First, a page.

Assistant Secretary & Director General
U.S. and Foreign and Commercial Service
U.S. Department of Commerce
Harford Community College, Maryland
By Madeline Patton
Rather than go to college right after high school, Awilda R. Marquez — senior policy adviser to the Secretary of Commerce - sold her belongings and bought a one-way ticket to Rome. She chose Rome using the planning method favored by the most intrepid of adventurers. She closed her eyes and put her finger down on a map.
"I had some absolutely wonderful and some absolutely horrid experiences," she says. "It was just a great time."
After she returned to the United States and a dead-end job 11 years later, Marquez accepted an offer from her mother to pay the $250 tuition for a semester at Harford Community College in her hometown of Bel Air, Md.
"I still feel the thrill of their open-arm welcome of someone different," Marquez says of the college. "I wasn’t an 18-year-old coming in."
But she immersed herself in campus life regardless and was elected student body president. She studied business administration in hopes that it would lead to a job overseas. Harford officials nominated her for a Harry S. Truman scholarship, which she used to pay for two years at Georgetown University, where she graduated magna cum laude with a bachelor of science degree in foreign service.
The scholarship also paid for graduate school, but Marquez deferred the graduate school portion for six years to work in the U.S. Foreign Service in Dhaka, Bangladesh, and Nairobi, Kenya. Upon her return, she attended the University of Maryland Law School, where she earned a juris doctor degree and was an assistant editor of the law review.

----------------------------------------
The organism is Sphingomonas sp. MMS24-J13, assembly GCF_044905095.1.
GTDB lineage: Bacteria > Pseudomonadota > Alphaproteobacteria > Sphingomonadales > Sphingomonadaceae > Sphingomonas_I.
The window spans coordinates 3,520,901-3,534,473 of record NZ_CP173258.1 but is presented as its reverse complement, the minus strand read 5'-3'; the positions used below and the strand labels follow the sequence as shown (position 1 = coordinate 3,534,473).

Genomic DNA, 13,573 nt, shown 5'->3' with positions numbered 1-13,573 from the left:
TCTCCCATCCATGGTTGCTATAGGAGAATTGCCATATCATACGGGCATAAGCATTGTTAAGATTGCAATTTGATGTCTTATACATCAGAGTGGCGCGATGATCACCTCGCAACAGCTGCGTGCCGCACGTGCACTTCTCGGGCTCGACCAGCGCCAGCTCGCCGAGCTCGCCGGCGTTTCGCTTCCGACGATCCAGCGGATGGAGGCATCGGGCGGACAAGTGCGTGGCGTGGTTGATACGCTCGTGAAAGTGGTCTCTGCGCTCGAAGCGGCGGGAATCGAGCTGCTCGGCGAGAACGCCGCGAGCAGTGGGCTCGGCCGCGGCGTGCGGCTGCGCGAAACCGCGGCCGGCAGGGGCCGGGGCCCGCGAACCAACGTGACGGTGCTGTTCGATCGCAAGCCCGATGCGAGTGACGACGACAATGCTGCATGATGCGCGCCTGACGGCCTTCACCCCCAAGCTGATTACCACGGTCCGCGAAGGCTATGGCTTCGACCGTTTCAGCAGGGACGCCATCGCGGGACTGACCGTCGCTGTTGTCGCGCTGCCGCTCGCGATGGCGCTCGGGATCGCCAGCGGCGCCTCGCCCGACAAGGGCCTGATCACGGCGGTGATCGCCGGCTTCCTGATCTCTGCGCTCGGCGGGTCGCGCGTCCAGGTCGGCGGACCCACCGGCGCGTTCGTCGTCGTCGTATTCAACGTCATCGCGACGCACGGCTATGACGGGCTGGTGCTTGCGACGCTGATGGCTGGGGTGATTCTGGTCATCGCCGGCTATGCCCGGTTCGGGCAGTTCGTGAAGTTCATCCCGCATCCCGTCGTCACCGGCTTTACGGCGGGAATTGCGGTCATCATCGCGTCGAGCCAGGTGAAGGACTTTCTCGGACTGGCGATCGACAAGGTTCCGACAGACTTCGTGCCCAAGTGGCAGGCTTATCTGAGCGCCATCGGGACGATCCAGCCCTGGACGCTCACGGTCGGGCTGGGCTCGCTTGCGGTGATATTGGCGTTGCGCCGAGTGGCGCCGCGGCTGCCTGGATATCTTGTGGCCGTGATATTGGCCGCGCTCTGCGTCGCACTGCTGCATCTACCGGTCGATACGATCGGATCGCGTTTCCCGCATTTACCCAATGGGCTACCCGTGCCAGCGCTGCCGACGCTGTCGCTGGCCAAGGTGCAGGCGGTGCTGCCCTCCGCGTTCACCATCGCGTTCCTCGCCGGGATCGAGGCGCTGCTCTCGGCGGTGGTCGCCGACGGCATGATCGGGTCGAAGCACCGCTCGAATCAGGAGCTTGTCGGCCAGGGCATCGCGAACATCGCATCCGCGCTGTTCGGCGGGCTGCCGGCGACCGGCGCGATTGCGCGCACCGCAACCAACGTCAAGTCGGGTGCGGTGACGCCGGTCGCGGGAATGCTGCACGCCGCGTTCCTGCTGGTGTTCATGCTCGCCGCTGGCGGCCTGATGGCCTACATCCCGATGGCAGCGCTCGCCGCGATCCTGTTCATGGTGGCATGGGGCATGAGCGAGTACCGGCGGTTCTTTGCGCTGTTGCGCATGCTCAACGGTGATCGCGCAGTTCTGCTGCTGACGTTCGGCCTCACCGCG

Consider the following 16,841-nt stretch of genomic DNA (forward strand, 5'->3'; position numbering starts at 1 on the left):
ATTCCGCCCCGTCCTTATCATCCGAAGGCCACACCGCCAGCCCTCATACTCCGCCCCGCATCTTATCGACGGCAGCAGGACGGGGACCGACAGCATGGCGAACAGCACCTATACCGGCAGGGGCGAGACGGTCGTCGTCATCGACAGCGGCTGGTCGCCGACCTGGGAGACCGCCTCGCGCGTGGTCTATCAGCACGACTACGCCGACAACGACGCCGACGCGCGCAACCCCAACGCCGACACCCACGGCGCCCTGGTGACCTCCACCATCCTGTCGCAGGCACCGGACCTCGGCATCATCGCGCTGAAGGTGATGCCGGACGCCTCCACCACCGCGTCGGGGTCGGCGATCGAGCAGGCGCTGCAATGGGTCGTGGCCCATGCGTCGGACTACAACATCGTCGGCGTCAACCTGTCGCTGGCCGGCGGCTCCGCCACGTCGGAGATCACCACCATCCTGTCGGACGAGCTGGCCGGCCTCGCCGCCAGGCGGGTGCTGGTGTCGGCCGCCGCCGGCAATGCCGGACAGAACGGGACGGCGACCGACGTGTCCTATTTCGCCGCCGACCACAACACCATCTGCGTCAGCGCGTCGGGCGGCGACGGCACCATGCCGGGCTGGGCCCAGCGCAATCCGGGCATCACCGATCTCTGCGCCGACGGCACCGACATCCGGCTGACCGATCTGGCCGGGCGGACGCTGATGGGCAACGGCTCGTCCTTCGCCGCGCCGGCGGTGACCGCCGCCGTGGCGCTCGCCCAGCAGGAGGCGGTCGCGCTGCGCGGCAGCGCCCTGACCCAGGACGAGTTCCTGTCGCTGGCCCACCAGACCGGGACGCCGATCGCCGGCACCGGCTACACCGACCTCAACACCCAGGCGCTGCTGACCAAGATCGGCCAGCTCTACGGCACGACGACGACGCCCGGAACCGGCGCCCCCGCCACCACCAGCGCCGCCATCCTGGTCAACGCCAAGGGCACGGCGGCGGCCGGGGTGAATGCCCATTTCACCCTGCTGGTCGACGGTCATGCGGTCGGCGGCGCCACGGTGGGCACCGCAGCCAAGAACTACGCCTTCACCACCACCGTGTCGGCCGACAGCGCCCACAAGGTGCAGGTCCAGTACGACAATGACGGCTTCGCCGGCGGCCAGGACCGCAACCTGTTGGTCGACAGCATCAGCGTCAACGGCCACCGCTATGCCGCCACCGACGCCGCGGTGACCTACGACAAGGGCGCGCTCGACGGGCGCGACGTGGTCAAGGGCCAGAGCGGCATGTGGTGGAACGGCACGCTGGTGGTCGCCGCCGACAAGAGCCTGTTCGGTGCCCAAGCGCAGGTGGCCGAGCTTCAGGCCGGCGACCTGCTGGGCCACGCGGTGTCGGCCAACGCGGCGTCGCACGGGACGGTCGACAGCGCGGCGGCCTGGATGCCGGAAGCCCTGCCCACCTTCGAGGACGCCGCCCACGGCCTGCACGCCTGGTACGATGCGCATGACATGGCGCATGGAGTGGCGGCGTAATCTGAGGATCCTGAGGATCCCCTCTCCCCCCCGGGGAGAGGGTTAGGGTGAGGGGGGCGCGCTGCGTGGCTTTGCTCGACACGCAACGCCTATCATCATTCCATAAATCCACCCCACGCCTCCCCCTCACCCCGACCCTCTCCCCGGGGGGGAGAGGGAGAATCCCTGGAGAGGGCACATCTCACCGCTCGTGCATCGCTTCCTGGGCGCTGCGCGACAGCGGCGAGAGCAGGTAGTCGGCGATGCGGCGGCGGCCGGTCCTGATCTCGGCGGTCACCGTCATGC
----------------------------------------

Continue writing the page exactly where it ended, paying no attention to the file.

After law school, Marquez worked six years at the Baltimore law firm of Piper and Marbury, where she practiced in the litigation division. While there, she helped found the Women Entrepreneurs of Baltimore, a non-profit organization that lends women small amounts of money to start their own businesses. She was honored for those and other efforts in the community with the J.C. Penney National Golden Rule Award in 1994.
A year earlier, Marquez had been tapped by the Clinton Administration to be a White House liaison at the State Department. She later became chief counsel of the commerce department’s economic development administration. She was appointed Assistant Secretary and Director General of the U.S. Foreign and Commercial Service at the Department in 1998 and recently became senior adviser to William M. Daley.
As Assistant Secretary of Commerce and Director General of U.S. and Foreign Commercial Service, Marquez was responsible for managing a network of 100 domestic export assistance centers and over 140 commercial service offices in 70 countries abroad.
"Because our economy right now is global, it is imperative for students at all levels to understand the international dynamics, the variety of cultures outside our borders, and the challenge of communicating with other cultures," says Marquez, who speaks French, Spanish and Bengali. "I believe every student should take an opportunity to visit and travel abroad. It changes your perspective instantly and forever."